Human cadavers take over Sunset Place!

What could be more exciting than spending a few hours looking at dead bodies? Not just any dead bodies, but the cadavers on display at Bodies.The Exhibition at Sunset Place.

The exhibition features 21 whole-body specimens and more than 260 various body parts that have been preserved and dissected.

The exhibition is divided into rooms according to body systems. While the muscular system room features human corpses arranged in poses best representative of muscle use – a soccer player in mid-kick for example – the nervous system room highlights a cadaver conducting music. There are also rooms dedicated to the digestive, urinary and respiratory systems, among others. The circulatory system room used a special process which dissolved the entire body except for the blood vessels, and bodies were then reconstructed only using the blood vessels in efforts to show what parts of the body receives the most blood flow.

There is also a reproductive system room and a (more controversial) fetal-development room.

The cadavers are just that, dead bodies dissected at different levels depending on what is trying to be displayed. While some are just skeletons, others have been dissected to reveal body tissue, fat, muscles and internal organs. In the opening room of the exhibit there is a skeleton holding hands with its reconstructed muscular system. it leaves you seeing double.

It was during the Roman era when scientists first began to practice dissection on human cadavers. Centuries later, Bodies.The Exhibition uses polymer preservation to sustain and dissect the bodies so that they not only last indefinitely, but lose any smell and are able to be put on display for eager minds.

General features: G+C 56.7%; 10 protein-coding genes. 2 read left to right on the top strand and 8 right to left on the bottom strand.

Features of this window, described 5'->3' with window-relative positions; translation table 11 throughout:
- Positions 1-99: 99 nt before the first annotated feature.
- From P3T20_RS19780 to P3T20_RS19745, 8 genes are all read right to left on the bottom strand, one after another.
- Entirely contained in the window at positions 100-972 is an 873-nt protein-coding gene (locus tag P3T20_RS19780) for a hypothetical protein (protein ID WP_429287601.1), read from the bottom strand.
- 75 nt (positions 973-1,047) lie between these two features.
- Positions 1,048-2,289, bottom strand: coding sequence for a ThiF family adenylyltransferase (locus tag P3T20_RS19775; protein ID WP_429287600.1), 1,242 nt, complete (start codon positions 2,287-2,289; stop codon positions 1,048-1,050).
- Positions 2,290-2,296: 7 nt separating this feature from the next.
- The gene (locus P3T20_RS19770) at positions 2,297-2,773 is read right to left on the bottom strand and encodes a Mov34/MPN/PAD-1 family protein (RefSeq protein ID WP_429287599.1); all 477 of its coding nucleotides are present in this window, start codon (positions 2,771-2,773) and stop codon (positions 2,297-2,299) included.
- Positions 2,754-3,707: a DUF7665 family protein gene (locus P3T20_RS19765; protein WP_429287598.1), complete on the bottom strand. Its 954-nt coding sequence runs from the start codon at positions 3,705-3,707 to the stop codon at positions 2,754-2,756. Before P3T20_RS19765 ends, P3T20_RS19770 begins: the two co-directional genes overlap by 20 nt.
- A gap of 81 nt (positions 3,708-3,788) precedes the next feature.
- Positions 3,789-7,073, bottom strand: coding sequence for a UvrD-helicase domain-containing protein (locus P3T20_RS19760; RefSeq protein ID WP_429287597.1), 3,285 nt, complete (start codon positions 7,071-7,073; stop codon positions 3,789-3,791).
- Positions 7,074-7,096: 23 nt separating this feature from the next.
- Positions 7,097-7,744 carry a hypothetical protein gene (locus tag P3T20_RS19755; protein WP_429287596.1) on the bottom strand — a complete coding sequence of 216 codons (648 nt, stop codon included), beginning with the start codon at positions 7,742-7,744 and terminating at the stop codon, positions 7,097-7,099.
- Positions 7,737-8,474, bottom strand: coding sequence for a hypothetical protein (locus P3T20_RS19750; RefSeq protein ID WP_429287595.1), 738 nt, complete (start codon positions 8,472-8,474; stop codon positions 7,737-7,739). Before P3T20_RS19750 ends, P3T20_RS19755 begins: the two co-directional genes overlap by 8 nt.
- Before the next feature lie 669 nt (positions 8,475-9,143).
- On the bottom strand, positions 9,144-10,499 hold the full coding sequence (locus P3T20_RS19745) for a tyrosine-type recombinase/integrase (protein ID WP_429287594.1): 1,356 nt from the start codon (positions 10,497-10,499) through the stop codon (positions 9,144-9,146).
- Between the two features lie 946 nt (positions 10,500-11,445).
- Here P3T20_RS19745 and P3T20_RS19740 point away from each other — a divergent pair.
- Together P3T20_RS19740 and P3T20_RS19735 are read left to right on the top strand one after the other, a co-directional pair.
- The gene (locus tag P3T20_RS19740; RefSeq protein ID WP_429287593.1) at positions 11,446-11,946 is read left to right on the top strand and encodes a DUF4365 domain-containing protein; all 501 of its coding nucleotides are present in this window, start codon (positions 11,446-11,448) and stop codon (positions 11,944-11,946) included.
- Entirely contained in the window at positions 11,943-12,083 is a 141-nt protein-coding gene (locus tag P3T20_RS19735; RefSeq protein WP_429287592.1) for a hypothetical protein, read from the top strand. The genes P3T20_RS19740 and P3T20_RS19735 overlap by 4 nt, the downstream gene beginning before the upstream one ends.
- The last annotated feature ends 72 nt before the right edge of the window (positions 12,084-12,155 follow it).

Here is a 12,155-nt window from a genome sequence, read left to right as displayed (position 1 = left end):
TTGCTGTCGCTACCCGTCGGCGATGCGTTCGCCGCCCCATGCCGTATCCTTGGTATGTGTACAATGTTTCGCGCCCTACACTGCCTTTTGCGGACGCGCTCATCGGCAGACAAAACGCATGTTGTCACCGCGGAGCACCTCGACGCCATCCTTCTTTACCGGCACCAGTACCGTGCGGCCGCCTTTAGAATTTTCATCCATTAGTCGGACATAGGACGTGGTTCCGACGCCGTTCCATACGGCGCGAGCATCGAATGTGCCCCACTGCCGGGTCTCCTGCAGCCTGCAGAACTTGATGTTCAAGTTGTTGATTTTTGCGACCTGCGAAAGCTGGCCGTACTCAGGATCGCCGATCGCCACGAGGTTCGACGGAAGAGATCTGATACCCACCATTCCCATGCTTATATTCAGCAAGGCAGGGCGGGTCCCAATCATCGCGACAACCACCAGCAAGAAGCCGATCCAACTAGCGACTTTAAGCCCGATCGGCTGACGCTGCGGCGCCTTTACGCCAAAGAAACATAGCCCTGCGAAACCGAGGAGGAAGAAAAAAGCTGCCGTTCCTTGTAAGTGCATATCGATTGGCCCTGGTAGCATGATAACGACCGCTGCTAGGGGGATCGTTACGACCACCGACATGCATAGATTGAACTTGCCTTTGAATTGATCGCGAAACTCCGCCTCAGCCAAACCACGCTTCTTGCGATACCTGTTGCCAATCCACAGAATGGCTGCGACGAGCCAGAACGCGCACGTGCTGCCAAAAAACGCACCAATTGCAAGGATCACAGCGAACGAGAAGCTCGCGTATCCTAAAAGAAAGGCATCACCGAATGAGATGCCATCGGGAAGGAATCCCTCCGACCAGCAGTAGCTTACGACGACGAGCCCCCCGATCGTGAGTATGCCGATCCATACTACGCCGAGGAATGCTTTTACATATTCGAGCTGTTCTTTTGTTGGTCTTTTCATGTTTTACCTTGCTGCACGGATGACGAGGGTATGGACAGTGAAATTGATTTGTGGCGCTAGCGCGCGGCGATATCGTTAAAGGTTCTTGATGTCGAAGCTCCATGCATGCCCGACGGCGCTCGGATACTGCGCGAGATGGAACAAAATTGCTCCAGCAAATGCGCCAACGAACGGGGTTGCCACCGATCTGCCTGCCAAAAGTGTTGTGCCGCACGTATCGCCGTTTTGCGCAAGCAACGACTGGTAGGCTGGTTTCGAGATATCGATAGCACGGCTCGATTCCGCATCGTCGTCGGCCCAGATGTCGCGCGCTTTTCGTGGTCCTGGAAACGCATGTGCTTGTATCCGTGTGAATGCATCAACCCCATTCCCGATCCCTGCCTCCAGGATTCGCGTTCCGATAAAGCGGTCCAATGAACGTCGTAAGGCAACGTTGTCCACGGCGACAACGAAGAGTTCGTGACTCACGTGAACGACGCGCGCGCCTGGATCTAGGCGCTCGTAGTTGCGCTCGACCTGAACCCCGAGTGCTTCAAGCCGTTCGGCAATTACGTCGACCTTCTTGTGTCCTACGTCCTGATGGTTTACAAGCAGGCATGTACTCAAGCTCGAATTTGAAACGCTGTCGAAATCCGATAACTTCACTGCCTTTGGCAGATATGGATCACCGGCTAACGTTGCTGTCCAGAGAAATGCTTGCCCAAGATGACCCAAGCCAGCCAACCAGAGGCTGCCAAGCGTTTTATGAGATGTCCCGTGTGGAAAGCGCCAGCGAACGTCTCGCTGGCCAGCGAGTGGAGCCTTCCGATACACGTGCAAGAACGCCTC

The process first begins by preserving the body by standard mortuary science. The body is then dissected to represent what is trying to be displayed and the specimen is then immersed in acetone (which eliminates all body water) and placed in a tub of silicone, or polymer, and sealed in a vacuum chamber. In the vacuum, the acetone will leave the body and be rereplaced by the polymer (basically a liquid silicone rubber) during a process called impregnation. With the addition of a catalyst, the specimen will harden and the process is complete.

The bodies used in the exhibition died from natural causes and came through the Dalian Medical University Plastination Laboratories in the People’s Republic of China.

University of Michigan professor and chief medical director of the University’s Medical School Polymer Preservation Laboratory, Dr. Roy Glover serves as the Chief Medical Advisor and spokesman of the exhibition. He claims that the exhibition was designed with one important purpose in mind: education.

Now the dissected human body is not only reserved for medical students locked up in their laboratories, but open to everyone, so that they can see the effects of everyday life on the human body and gain a better understanding of how the body works.

Bodies.The Exhibition has taken over the former Virgin Megastore at Sunset Place and will run from September 2006 to March 25, 2007. There is no photography allowed and cell phone use is strictly prohibited. The exhibition opens at 10am daily and plan to leave one to two hours to complete the viewing of the exhibition. For more information or to purchase tickets, visit http://www.bodiestheexhibition.com.

Bari Lieberman can be contacted at b.lieberman@umiami.edu.

November 10, 2006


The Miami Hurricane

Student newspaper at the University of Miami

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